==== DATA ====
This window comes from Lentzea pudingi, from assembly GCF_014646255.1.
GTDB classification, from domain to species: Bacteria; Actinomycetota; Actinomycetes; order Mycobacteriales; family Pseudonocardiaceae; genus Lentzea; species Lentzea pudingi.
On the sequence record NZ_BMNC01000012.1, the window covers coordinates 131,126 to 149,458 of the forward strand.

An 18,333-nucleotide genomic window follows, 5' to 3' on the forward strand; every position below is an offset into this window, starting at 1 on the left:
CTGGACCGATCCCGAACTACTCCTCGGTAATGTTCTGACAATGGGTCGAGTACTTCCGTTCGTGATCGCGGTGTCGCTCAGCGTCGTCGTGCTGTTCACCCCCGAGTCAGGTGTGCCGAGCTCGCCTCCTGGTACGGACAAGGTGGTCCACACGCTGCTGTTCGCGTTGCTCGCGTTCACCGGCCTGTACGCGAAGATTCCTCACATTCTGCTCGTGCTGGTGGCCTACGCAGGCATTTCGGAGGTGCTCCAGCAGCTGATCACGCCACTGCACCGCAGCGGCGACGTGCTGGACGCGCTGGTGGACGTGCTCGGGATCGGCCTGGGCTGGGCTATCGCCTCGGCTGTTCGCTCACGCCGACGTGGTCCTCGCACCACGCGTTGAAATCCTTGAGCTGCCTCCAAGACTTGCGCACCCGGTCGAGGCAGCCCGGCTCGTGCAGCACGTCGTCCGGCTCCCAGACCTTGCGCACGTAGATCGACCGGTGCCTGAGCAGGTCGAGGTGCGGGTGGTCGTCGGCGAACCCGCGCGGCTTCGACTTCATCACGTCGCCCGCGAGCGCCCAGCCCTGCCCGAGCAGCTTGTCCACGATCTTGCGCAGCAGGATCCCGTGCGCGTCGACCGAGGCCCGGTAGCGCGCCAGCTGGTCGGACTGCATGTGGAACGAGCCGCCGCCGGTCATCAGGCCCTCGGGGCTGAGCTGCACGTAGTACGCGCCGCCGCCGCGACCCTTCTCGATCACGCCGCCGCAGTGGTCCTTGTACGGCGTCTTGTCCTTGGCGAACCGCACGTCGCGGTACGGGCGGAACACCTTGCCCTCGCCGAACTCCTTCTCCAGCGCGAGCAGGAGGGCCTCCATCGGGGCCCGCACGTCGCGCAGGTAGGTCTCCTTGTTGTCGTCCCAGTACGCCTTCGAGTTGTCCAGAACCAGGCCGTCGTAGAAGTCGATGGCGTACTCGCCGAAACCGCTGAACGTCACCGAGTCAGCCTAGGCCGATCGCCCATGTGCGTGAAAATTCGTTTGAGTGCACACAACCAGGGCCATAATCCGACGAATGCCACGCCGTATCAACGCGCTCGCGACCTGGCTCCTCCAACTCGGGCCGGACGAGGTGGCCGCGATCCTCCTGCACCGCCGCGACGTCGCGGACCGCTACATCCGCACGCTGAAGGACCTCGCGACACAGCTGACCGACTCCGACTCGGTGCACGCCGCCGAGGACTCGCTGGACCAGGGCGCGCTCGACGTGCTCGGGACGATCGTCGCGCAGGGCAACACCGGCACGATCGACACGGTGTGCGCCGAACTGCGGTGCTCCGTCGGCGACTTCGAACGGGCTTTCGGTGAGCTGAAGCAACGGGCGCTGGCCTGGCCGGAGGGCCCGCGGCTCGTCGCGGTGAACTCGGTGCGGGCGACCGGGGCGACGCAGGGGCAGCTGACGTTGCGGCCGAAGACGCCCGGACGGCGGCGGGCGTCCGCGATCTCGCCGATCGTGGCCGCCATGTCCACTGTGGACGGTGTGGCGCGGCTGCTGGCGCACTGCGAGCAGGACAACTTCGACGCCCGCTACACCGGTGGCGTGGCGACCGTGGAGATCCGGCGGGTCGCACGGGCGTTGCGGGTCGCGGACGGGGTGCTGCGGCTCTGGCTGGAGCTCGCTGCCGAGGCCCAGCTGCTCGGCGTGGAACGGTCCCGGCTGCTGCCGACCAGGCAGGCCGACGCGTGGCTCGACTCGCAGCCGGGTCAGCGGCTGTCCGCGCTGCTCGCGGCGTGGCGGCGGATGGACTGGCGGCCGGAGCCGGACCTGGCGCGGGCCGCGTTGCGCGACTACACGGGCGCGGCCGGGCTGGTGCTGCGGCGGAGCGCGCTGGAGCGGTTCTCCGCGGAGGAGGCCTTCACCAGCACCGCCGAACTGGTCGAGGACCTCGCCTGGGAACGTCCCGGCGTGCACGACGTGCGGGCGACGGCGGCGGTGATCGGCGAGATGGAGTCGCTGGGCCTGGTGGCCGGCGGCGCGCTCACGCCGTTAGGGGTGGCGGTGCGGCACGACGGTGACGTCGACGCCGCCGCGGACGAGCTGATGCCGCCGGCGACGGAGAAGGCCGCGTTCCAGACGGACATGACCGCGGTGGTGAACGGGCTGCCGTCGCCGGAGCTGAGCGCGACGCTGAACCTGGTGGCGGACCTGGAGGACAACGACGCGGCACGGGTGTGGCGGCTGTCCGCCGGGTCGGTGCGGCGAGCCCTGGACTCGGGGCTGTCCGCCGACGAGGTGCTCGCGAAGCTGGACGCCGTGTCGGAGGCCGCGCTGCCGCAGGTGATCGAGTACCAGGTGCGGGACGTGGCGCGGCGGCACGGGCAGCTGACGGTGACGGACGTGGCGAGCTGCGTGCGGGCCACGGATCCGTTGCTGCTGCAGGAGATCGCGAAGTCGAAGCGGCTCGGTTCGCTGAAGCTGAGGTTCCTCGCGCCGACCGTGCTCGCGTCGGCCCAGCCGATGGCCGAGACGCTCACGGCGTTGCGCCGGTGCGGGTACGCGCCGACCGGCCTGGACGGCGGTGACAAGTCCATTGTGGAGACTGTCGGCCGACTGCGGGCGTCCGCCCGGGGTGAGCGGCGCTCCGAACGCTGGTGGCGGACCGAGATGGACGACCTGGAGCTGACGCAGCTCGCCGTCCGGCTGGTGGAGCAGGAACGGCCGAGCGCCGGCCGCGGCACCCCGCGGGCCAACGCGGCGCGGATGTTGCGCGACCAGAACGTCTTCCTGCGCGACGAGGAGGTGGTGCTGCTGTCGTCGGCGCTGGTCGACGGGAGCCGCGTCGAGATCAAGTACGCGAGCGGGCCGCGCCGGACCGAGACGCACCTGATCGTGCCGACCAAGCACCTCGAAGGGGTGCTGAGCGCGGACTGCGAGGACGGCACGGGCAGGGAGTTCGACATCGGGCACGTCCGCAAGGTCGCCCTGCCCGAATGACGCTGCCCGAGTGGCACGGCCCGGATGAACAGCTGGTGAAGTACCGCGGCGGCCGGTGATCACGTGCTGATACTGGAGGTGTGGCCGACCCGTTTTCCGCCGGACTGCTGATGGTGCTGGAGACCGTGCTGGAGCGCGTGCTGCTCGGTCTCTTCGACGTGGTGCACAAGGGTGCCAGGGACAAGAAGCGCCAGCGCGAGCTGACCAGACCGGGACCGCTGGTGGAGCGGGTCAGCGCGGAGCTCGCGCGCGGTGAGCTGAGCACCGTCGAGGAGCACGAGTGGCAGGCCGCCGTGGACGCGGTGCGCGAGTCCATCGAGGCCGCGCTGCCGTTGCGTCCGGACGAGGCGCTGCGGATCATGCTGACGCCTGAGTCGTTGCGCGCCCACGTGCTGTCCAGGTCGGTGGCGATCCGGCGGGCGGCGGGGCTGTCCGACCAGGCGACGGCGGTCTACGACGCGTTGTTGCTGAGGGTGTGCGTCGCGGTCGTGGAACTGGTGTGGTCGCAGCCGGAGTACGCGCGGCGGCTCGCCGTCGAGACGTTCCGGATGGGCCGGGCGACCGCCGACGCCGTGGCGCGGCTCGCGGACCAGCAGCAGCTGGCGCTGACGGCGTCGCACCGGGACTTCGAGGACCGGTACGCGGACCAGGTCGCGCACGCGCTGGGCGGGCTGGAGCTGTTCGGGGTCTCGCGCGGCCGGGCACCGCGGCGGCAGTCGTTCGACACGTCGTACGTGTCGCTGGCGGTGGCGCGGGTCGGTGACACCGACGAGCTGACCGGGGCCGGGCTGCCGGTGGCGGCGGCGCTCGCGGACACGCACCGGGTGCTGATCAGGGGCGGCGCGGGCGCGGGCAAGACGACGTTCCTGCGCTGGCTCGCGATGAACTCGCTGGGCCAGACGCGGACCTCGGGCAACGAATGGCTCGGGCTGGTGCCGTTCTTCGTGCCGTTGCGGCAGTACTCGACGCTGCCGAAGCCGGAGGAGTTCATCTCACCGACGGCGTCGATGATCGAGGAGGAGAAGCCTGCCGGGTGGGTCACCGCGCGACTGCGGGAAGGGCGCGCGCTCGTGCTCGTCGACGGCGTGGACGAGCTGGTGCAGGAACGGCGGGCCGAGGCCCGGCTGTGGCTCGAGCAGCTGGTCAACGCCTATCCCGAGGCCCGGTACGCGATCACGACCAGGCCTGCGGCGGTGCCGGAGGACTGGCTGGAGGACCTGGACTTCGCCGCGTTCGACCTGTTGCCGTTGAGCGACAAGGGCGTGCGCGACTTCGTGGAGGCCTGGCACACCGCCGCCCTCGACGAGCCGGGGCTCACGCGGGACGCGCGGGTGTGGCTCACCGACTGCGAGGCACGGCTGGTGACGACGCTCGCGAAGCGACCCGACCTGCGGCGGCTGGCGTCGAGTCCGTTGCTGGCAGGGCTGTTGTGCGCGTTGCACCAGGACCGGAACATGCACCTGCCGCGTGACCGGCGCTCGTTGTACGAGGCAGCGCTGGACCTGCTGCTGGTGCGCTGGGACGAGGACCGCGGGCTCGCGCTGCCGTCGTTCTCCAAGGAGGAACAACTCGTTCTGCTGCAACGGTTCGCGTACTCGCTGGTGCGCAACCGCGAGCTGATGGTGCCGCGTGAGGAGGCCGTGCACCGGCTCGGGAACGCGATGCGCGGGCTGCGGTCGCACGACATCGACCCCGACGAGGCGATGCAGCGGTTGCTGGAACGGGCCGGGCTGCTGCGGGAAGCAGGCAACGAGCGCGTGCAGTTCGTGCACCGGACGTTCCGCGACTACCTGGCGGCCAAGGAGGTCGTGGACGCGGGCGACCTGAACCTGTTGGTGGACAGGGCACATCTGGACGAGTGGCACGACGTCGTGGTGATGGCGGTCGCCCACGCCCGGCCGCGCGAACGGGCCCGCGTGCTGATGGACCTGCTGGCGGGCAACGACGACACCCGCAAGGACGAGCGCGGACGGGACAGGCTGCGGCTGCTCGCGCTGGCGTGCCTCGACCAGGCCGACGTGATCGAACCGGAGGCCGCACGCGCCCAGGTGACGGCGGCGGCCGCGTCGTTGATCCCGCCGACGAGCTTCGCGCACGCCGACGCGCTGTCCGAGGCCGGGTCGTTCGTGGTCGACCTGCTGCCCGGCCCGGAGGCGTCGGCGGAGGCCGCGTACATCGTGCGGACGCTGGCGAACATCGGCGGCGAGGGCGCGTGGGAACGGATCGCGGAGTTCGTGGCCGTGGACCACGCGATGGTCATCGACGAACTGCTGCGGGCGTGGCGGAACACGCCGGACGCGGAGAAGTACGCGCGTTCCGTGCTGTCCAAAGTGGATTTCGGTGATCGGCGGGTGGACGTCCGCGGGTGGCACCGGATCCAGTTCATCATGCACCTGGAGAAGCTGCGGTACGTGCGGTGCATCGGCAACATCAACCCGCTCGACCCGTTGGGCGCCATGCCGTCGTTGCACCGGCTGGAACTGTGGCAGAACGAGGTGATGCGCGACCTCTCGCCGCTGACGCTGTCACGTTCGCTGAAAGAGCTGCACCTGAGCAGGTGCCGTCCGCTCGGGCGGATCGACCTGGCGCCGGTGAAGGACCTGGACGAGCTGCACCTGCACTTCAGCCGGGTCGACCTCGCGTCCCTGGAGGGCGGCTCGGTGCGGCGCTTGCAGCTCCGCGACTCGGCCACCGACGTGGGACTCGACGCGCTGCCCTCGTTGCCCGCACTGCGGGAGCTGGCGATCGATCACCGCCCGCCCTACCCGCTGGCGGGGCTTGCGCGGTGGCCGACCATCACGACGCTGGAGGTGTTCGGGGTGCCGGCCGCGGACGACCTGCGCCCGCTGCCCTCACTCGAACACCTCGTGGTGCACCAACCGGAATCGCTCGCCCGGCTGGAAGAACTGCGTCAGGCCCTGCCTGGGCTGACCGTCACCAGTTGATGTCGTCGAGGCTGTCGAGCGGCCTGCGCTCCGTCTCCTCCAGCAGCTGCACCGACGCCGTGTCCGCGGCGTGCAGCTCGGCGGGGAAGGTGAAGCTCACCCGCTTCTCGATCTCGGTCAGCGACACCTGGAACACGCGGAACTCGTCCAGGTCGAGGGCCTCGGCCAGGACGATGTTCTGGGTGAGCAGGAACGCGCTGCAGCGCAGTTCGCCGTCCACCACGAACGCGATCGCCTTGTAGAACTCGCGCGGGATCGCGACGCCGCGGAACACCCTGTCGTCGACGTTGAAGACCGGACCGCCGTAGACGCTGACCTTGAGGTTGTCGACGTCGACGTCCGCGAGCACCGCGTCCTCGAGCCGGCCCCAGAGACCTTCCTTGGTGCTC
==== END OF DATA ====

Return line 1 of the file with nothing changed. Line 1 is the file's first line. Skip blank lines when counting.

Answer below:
This window comes from Lentzea pudingi, from assembly GCF_014646255.1.